Weekly Roundup

Some of the more Interesting ideas arising from commentary and communication this week.

Kathy Dever Todd commented on The Third AM Revolution and in subsequent conversation spoke of her work in New Zealand on Resilience.  This has caused me to rethink the third transition which I had previously positioned as ‘from risk to uncertainty’. Resilience, however is a better word for the goal of dealing with uncertainty for it has positive connotations (as well as a developing literature), so, thanks to Kathy, I am repositioning the third transition as ‘From Risk to Resilience’.

The Third AM Revolution also drew thoughtful comment from John Falade who acknowledged that plant asset managers aimed at 95% efficiency for critical assets but argued that “Whilst we can celebrate the emphasis on critical assets as a paradigm shift from the pre strategic asset management era mindset of ‘all assets must be maintained’, it still stops short of asking the questions:  What do I or my organisation want to achieve with our assets?  What assets re really critical towards the achievement of our objectives? Do we need 95% reliability or availabilit of these assets to achieve our objectives. In other words, do I need so much efficiency to be effective? (my emphasis)  See his full comment.

Milos Posavijak commented on A Strange Business, providing a link to manufacturing process and product life cycles and contrasting manufacturing plant and community infrastructure in terms of variety and standardisation. See comment and link.  In his comment on Is There Still a Role for Common Sense? he put forward the intriguing proposition that ‘the model is not the predictor of future reality, but a JIT factory for future scenarios from the most granular asset information to the overall network’  Definitely worth further consideration, see comment.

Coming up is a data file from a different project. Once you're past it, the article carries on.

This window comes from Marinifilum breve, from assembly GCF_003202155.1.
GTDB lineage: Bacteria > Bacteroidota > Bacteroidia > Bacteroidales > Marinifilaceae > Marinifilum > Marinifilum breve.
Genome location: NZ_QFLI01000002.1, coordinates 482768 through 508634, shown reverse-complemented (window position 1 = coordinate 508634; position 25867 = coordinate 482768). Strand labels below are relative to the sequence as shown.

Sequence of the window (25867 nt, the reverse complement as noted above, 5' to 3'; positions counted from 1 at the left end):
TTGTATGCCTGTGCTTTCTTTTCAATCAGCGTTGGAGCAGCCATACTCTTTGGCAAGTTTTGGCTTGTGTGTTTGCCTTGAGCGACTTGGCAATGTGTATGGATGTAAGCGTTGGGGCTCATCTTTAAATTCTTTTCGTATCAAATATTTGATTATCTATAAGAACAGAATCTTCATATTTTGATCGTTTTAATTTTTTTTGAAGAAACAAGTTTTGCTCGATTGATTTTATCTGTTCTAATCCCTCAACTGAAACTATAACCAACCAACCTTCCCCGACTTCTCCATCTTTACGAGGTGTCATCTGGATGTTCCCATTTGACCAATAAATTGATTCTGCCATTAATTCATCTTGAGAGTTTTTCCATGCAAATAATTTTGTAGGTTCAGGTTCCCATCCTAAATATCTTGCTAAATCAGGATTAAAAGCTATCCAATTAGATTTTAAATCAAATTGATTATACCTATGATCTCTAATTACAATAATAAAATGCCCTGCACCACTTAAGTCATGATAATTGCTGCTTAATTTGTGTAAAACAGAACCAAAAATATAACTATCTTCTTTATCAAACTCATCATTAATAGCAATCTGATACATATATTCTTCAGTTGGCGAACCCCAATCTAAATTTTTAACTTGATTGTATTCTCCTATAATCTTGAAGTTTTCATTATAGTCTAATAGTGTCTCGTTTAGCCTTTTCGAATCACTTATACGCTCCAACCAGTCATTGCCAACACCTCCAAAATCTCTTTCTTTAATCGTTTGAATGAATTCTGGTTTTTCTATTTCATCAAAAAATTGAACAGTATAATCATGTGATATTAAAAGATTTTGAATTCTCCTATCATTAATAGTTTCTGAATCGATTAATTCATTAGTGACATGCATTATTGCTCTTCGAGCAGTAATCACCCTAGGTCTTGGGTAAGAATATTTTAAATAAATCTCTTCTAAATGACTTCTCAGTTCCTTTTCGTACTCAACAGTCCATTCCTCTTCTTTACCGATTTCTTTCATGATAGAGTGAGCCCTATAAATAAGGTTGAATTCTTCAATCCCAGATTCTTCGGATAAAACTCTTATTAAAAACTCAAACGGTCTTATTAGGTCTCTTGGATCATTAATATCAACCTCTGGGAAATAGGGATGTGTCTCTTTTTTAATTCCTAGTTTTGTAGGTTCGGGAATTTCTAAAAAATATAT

In email discussion over Do Efficiency and Effectiveness conflict?  Sandy Dunn referred to the Transport Department that, with the appointment of a new Head, realised that their function was not to build and maintain roads, but to minimise traffic congestion.  This brought on quite a bit of work in analysing and resequencing traffic signals – and they have achieved some good results.   This led me to think how many of us have ‘process determined’ objectives such as ‘build and maintain roads’ when we would be better served with ‘outcome determined’ objectives such as minimise traffic congestion.  Your thoughts?

In conversation with Ron Riegel-Huth over Understanding the Objective, he queried whether ‘reduce road accidents’ or ‘improve road safety’ was really the main determining objective of the government. Surely, he suggested, the real determinant was ‘how do we get this road accident public pressure off our backs?  And, he added, unless we start with the real objective, our research and analysis will be ineffective.  Again, your thoughts?

Enjoy the weekend. Penny

One Thought on “Weekly Roundup

  1. Doug Bartlett on June 7, 2018 at 11:18 pm said:

    Regarding the objective of minimising congestion by the transport department: I wonder if there will be an unintended consequence of this. If it becomes easier for people to drive their own car (because there is less congestion), then public transport, walking and cycling will decrease and overall the community becomes less healthy and by some measures less efficient/effective?

    Regarding the objective to reduce public pressure (I would say ‘respond to public need’): Yes that is the underlying drive of a democratic government system, which also creates our legislation, regulations, strategies and so on. The objectives of reducing crashes or improving road safety are subsets of responding to a public need. I don’t think that the ‘public need’ is like the elephant in the room that no one acknowledges. It is more likely that everyone is ok with the elephant and happy to get on with feeding it (and taking out the manure…).

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